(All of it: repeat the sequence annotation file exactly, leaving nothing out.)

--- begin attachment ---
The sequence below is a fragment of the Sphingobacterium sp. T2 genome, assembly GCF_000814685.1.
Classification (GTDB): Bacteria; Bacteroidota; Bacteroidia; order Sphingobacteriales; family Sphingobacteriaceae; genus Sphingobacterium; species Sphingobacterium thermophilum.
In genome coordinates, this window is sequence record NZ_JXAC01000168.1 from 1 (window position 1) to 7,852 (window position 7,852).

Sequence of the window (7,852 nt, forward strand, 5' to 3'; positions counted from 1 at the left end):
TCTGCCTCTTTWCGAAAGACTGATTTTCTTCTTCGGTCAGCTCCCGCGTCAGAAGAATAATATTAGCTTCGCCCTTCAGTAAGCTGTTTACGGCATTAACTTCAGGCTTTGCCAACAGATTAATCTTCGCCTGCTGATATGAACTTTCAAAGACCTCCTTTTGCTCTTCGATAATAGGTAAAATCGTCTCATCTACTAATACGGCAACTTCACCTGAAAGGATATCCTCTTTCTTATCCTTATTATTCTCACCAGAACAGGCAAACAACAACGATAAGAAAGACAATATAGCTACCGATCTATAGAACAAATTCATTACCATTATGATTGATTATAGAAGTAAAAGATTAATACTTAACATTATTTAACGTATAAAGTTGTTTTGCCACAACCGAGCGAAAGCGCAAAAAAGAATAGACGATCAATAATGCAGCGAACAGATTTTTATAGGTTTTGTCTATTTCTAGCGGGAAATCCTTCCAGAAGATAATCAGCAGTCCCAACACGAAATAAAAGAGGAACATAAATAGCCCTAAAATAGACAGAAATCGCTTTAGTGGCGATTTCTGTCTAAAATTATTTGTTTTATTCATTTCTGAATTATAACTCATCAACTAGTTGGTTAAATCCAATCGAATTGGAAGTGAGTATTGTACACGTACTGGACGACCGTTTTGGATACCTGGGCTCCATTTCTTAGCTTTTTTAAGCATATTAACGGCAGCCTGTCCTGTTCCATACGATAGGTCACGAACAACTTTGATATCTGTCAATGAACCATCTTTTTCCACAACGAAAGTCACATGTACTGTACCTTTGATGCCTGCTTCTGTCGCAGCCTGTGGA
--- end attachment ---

The sequence below is a fragment of the Sphingobacterium sp. T2 genome, assembly GCF_000814685.1.
Classification (GTDB): Bacteria; Bacteroidota; Bacteroidia; order Sphingobacteriales; family Sphingobacteriaceae; genus Sphingobacterium; species Sphingobacterium thermophilum.
In genome coordinates, this window is sequence record NZ_JXAC01000168.1 from 1 (window position 1) to 7,852 (window position 7,852).

Sequence of the window (7,852 nt, forward strand, 5' to 3'; positions counted from 1 at the left end):
TCTGCCTCTTTWCGAAAGACTGATTTTCTTCTTCGGTCAGCTCCCGCGTCAGAAGAATAATATTAGCTTCGCCCTTCAGTAAGCTGTTTACGGCATTAACTTCAGGCTTTGCCAACAGATTAATCTTCGCCTGCTGATATGAACTTTCAAAGACCTCCTTTTGCTCTTCGATAATAGGTAAAATCGTCTCATCTACTAATACGGCAACTTCACCTGAAAGGATATCCTCTTTCTTATCCTTATTATTCTCACCAGAACAGGCAAACAACAACGATAAGAAAGACAATATAGCTACCGATCTATAGAACAAATTCATTACCATTATGATTGATTATAGAAGTAAAAGATTAATACTTAACATTATTTAACGTATAAAGTTGTTTTGCCACAACCGAGCGAAAGCGCAAAAAAGAATAGACGATCAATAATGCAGCGAACAGATTTTTATAGGTTTTGTCTATTTCTAGCGGGAAATCCTTCCAGAAGATAATCAGCAGTCCCAACACGAAATAAAAGAGGAACATAAATAGCCCTAAAATAGACAGAAATCGCTTTAGTGGCGATTTCTGTCTAAAATTATTTGTTTTATTCATTTCTGAATTATAACTCATCAACTAGTTGGTTAAATCCAATCGAATTGGAAGTGAGTATTGTACACGTACTGGACGACCGTTTTGGATACCTGGGCTCCATTTCTTAGCTTTTTTAAGCATATTAACGGCAGCCTGTCCTGTTCCATACGATAGGTCACGAACAACTTTGATATCTGTCAATGAACCATCTTTTTCCACAACGAAAGTCACATGTACTGTACCTTTGATGCCTGCTTCTGTCGCAGCCTGTGGA